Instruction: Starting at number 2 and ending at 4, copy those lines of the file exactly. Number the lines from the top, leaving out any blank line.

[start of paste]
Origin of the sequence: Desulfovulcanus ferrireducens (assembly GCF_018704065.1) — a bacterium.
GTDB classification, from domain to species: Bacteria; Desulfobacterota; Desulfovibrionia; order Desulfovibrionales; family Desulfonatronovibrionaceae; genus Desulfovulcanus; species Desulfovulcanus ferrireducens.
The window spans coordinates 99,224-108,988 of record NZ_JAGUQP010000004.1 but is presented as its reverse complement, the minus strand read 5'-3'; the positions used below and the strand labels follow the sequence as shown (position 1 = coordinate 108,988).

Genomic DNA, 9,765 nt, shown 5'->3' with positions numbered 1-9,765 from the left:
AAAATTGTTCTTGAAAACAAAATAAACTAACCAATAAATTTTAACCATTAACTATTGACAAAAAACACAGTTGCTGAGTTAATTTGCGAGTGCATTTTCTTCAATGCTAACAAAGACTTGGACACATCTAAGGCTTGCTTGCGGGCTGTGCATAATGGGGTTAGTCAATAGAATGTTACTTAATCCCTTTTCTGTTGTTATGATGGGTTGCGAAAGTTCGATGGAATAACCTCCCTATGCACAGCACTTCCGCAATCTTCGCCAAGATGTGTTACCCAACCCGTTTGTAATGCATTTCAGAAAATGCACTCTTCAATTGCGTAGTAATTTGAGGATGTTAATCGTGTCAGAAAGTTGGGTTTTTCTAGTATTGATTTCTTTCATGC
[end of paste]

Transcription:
GTDB classification, from domain to species: Bacteria; Desulfobacterota; Desulfovibrionia; order Desulfovibrionales; family Desulfonatronovibrionaceae; genus Desulfovulcanus; species Desulfovulcanus ferrireducens.
The window spans coordinates 99,224-108,988 of record NZ_JAGUQP010000004.1 but is presented as its reverse complement, the minus strand read 5'-3'; the positions used below and the strand labels follow the sequence as shown (position 1 = coordinate 108,988).

Genomic DNA, 9,765 nt, shown 5'->3' with positions numbered 1-9,765 from the left: